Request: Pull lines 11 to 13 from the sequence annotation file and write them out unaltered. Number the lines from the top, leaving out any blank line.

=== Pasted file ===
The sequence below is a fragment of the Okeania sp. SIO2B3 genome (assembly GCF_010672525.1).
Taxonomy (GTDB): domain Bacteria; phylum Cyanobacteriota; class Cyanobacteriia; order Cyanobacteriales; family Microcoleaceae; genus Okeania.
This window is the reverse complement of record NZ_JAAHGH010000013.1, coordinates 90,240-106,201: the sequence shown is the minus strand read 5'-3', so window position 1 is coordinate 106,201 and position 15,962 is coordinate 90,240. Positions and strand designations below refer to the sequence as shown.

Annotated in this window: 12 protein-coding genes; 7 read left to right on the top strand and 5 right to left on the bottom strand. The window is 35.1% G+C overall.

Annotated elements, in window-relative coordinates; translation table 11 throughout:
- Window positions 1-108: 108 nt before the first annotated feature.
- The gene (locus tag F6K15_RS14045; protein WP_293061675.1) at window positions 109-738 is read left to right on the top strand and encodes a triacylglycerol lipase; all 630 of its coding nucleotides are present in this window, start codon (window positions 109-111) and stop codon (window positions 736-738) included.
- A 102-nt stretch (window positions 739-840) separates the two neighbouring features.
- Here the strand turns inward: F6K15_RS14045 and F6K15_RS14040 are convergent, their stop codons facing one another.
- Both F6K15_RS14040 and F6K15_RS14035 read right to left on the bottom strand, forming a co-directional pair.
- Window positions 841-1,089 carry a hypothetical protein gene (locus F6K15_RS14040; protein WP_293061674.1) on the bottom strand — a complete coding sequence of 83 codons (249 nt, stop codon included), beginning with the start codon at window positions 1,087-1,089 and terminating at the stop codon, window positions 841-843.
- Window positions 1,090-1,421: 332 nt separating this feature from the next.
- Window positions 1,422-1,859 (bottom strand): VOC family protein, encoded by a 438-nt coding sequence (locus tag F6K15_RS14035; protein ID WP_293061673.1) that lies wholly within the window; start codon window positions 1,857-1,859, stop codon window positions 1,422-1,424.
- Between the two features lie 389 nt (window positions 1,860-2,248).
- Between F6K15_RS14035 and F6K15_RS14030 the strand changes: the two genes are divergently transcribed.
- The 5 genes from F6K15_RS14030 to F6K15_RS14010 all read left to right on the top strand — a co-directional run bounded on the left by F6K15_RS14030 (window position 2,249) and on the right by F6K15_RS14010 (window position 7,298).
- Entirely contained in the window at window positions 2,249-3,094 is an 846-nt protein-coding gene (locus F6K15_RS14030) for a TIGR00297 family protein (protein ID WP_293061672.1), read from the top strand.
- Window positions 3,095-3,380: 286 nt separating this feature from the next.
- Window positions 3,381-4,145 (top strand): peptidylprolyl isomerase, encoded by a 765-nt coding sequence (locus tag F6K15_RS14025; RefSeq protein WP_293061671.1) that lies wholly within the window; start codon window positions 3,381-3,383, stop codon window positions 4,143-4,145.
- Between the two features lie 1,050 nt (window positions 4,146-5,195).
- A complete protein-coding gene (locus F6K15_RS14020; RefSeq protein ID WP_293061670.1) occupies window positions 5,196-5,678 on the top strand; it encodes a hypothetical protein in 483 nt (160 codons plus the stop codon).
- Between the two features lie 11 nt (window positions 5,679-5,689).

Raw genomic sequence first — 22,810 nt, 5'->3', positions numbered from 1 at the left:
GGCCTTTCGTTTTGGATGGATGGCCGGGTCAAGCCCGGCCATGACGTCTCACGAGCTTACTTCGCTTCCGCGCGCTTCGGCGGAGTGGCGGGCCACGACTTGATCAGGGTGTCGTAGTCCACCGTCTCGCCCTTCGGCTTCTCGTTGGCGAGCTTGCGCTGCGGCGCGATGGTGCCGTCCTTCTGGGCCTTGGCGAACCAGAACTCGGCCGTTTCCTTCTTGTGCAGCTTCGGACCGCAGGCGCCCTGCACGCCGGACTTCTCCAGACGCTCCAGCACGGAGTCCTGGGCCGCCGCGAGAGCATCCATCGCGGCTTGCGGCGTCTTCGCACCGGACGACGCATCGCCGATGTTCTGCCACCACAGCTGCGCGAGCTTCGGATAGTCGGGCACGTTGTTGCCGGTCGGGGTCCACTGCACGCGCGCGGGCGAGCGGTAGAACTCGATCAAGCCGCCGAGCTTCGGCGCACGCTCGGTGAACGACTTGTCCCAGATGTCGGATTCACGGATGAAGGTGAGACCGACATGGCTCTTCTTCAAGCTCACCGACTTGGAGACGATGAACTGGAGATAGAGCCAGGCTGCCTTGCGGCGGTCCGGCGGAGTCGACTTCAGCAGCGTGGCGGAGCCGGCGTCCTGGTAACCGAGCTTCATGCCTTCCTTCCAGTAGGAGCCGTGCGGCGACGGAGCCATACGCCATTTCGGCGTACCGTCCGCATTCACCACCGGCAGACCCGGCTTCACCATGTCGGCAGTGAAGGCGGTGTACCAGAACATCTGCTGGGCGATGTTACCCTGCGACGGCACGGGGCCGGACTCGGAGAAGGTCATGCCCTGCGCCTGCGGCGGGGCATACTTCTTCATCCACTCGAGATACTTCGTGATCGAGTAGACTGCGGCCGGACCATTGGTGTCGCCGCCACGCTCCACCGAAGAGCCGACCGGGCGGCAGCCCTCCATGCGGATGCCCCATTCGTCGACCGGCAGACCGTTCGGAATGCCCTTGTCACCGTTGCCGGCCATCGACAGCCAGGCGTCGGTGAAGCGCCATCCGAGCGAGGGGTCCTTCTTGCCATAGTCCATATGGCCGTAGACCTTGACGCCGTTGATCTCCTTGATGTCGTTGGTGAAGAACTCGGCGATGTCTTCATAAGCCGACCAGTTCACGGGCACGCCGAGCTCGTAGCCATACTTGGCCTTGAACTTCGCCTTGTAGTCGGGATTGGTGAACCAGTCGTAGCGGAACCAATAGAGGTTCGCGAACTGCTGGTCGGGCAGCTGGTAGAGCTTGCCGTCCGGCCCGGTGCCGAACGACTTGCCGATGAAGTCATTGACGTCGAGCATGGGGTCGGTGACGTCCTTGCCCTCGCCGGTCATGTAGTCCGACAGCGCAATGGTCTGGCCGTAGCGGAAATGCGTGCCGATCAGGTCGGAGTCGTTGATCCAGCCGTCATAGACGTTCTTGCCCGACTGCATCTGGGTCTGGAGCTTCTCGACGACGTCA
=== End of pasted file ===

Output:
- Window positions 841-1,089 carry a hypothetical protein gene (locus F6K15_RS14040; protein WP_293061674.1) on the bottom strand — a complete coding sequence of 83 codons (249 nt, stop codon included), beginning with the start codon at window positions 1,087-1,089 and terminating at the stop codon, window positions 841-843.
- Window positions 1,090-1,421: 332 nt separating this feature from the next.
- Window positions 1,422-1,859 (bottom strand): VOC family protein, encoded by a 438-nt coding sequence (locus tag F6K15_RS14035; protein ID WP_293061673.1) that lies wholly within the window; start codon window positions 1,857-1,859, stop codon window positions 1,422-1,424.